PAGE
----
Chapter Six (continued)
Feeling gingerly at the bandage on his brow, Alex groaned. “Could you not have made it just a tiny bit smaller, Porter? I am sure to scare Mrs Hall and Miss Drake, when next they set eyes on me.”
“It’s a big gash, major. I ‘ad to do three stitches. Ye know ye’re lucky not t’ ‘ave broken yer skull again, don’t ye? Ye really must be plenty more careful in the future. An’ wha’ about ridin’ a horse? I don’ like it, an’ well ye know it!”
“Let it be, man. I had to stop cowering indoors at some point. You or Miss Drake can accompany me when I have to go on estate matters.”
“Ah, and why did I ‘ave the feeling I jolly well know who’s gonna accompany ye? It won’t be me, aint it? Ye’ve taken a fancy to the chit, is wha’ I’m reckoning.”
Trust Porter to try and lure him out, Alex thought, inwardly chuckling at the too obvious attempt.
“Might I remind you of your position as my subordinate, Sergeant Porter? As the lowest in rank, you owe me respect, remember? Mind your bloody mouth in the future, if you please.”
Porter did not respond but turned away from his master and began tidying up the room, grumbling under his breath. Alex stood and … found himself at a loss as to where exactly he was in the room. Damnation! The whole wretched business of him banging his head had brought on a complete loss of orientation.
He took a deep breath and focussed on where he had been when Rowena was tending to him. In no way would he ask Porter to point him in the right direction, blast it all.
He had been sitting in an armchair, and if no one had moved that chair since the last time he was in the room, he would have been with his back to the large windows. Alex turned … and saw the deep red ball of the setting sun. It shone right into his eyes, although its contours were blurred. Right, so now he knew where the door was. He walked toward it and swung to the left when he reached the corridor. Soon he stretched out his right hand and found the banister on the landing. After that, it was easy to descend the stairs and find his room on the first floor.
He sank onto the deep armchair next to the fireplace and stared into the flames. That was when he realized that his vision had become noticeably clearer …
Armed with her small oil lamp and taper, Rowena did the rounds to lighten candles. It was part of her tasks as a housekeeper. Dusk settled in early, now that Christmas was fast approaching.
She began downstairs and lit the large candelabras in the drawing room. The library was next, but John Wallis was working there, and he had already lit several candles on the earl’s vast desk. Rowena told him that dinner would be served at seven.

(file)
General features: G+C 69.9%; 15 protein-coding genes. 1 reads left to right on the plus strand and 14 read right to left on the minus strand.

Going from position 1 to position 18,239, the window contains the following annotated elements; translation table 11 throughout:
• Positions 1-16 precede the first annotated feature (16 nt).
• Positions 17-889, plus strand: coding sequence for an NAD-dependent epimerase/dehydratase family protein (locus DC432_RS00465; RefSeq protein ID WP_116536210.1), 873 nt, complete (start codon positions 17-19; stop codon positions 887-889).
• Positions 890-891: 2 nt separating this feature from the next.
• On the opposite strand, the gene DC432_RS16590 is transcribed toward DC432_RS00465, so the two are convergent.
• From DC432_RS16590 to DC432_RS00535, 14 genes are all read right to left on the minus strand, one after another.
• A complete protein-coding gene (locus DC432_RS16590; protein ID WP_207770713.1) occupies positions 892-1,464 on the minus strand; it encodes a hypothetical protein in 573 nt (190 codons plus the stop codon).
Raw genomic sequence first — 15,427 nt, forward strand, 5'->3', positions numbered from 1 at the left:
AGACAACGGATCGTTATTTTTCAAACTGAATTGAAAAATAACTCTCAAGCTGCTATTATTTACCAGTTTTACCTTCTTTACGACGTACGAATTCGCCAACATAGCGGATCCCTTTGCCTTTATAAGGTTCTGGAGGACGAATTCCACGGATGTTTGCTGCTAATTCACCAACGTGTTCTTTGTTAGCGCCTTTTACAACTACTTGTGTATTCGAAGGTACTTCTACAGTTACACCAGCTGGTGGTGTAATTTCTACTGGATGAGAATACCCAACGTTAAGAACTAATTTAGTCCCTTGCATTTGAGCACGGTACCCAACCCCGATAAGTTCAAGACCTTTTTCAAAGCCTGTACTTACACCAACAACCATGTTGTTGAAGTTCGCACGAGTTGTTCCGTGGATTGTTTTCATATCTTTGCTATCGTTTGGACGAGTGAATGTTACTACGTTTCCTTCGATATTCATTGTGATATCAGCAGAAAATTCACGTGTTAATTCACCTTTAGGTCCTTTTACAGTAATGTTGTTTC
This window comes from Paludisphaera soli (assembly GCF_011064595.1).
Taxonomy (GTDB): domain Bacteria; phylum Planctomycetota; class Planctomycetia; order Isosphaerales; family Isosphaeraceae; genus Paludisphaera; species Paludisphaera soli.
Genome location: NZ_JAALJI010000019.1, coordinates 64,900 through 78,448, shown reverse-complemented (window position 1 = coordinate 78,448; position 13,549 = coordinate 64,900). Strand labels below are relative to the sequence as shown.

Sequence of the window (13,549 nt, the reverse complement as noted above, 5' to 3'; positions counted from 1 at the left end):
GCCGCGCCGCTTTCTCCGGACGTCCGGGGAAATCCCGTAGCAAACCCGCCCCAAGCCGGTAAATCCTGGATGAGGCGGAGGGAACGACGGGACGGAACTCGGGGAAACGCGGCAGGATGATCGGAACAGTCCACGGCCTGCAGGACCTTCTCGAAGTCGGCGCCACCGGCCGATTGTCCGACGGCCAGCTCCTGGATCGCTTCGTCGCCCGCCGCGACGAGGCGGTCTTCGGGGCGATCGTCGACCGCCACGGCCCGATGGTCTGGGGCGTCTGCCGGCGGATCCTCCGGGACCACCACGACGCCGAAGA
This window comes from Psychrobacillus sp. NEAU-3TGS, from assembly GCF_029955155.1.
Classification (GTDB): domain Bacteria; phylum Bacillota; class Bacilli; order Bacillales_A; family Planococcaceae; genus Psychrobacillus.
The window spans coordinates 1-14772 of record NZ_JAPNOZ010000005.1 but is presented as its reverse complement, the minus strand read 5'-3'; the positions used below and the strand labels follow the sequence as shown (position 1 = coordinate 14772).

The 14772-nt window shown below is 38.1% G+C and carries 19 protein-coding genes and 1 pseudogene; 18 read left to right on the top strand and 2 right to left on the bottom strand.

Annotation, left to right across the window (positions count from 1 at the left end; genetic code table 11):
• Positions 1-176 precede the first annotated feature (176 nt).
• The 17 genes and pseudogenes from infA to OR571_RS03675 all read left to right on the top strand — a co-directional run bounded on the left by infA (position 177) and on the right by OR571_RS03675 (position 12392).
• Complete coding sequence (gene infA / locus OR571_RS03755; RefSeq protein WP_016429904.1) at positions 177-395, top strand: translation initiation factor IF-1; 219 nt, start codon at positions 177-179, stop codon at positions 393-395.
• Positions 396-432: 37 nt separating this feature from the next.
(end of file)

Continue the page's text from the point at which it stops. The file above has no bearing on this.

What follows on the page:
“Thank you, my girl, but Mrs Hall said she would bring up a tray for Meg and me in our rooms.”
“Pish and nonsense, John. I am sure His Lordship will welcome the company. He is a lonely man, John. Nobody except his solicitor seems to come here, ever. I shall ask him whether he has any objections.”
“Well … Rowie, to be honest, I do not feel at ease with those arrangements. We are far below His Lordship’s station. We are part of his staff. You on the other hand …”
“No, John. My station is also below His Lordship’s. At one point, we might have been on appropriately equal terms, but now, I am also part of the staff. But John, in the few days, I have been here, I have come to know enough of the earl to be certain that he will not make objections.”
With that remark, she left the library and climbed the stairs. It was true; Lord Raventhorpe would not be overly insisting on society rules.
The first floor bedchambers were in excellent condition, thanks to Rowena’s hard work over the few days she had been at Ketteridge. They housed the earl, Porter, Rowena herself and now, the Wallisses. Only four of the six rooms were presently occupied, but the rest was also at the ready, in case an unexpected guest arrived. Rowena tapped on the double doors leading to the earl’s suite.
Alex had meant to have a quick wash and then dress for dinner. He had a mind of asking the Wallisses and Rowena to share the evening meal, since formalities were unnecessary in the absence of other guests. He had shed all his clothes and washed himself in his dressing room, finding it not as difficult as it had been to do it properly without Porter’s usual help. It still astonished him, but he could almost imagine that his vision was indeed clearing. Now he donned his dressing gown and touched the wall to find the door to his room.